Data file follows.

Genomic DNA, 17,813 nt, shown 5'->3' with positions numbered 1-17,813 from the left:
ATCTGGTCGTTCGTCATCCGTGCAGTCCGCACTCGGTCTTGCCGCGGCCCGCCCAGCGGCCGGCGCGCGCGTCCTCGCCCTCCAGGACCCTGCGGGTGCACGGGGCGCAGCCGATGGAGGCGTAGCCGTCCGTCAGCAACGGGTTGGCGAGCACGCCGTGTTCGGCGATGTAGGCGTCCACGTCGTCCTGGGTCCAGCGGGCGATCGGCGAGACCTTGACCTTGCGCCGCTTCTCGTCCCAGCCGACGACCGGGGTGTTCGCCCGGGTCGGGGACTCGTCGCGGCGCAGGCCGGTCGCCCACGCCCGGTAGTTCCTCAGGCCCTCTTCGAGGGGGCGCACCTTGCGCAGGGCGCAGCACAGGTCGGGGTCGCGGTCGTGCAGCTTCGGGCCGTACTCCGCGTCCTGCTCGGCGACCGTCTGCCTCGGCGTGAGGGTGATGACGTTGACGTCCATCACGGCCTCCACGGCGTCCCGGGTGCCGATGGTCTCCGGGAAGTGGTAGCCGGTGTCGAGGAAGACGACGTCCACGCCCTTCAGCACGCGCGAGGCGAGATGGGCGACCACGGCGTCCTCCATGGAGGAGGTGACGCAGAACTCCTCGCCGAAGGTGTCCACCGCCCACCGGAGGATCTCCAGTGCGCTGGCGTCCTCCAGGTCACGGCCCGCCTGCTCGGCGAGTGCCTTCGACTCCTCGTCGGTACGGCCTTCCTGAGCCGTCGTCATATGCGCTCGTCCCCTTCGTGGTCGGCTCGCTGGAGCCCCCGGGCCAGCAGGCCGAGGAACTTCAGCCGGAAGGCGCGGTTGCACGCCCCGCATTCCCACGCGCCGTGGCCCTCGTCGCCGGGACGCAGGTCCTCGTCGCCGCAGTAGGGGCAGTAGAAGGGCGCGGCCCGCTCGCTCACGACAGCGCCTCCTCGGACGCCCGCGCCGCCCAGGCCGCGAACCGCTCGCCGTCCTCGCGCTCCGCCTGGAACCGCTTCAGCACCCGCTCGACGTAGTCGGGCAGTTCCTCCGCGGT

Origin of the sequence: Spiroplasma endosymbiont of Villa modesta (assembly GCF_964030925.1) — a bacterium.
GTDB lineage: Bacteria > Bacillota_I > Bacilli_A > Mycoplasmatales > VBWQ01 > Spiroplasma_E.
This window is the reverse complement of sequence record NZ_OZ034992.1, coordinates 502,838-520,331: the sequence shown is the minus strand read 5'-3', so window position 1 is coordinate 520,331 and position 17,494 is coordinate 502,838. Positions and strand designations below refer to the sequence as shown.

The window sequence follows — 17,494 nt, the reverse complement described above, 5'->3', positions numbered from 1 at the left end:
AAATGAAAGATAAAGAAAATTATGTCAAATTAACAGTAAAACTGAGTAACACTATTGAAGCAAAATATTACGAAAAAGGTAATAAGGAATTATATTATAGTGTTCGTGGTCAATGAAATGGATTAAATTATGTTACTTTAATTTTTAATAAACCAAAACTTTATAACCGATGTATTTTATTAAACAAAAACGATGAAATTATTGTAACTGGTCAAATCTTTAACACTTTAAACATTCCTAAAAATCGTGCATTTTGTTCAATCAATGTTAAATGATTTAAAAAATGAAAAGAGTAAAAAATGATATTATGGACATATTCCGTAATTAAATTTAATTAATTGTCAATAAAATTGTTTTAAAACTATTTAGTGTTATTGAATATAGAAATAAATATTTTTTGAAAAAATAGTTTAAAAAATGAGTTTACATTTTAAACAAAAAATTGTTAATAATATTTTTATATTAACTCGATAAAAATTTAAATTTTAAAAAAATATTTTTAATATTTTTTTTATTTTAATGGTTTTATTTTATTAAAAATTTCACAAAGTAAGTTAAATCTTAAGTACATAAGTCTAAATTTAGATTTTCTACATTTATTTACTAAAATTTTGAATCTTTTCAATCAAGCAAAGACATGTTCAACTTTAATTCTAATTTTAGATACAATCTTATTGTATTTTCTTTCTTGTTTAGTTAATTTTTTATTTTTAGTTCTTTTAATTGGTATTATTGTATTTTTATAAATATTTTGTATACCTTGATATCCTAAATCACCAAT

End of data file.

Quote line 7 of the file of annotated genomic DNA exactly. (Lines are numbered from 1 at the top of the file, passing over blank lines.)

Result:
AAATGAAAGATAAAGAAAATTATGTCAAATTAACAGTAAAACTGAGTAACACTATTGAAGCAAAATATTACGAAAAAGGTAATAAGGAATTATATTATAGTGTTCGTGGTCAATGAAATGGATTAAATTATGTTACTTTAATTTTTAATAAACCAAAACTTTATAACCGATGTATTTTATTAAACAAAAACGATGAAATTATTGTAACTGGTCAAATCTTTAACACTTTAAACATTCCTAAAAATCGTGCATTTTGTTCAATCAATGTTAAATGATTTAAAAAATGAAAAGAGTAAAAAATGATATTATGGACATATTCCGTAATTAAATTTAATTAATTGTCAATAAAATTGTTTTAAAACTATTTAGTGTTATTGAATATAGAAATAAATATTTTTTGAAAAAATAGTTTAAAAAATGAGTTTACATTTTAAACAAAAAATTGTTAATAATATTTTTATATTAACTCGATAAAAATTTAAATTTTAAAAAAATATTTTTAATATTTTTTTTATTTTAATGGTTTTATTTTATTAAAAATTTCACAAAGTAAGTTAAATCTTAAGTACATAAGTCTAAATTTAGATTTTCTACATTTATTTACTAAAATTTTGAATCTTTTCAATCAAGCAAAGACATGTTCAACTTTAATTCTAATTTTAGATACAATCTTATTGTATTTTCTTTCTTGTTTAGTTAATTTTTTATTTTTAGTTCTTTTAATTGGTATTATTGTATTTTTATAAATATTTTGTATACCTTGATATCCTAAATCACCAAT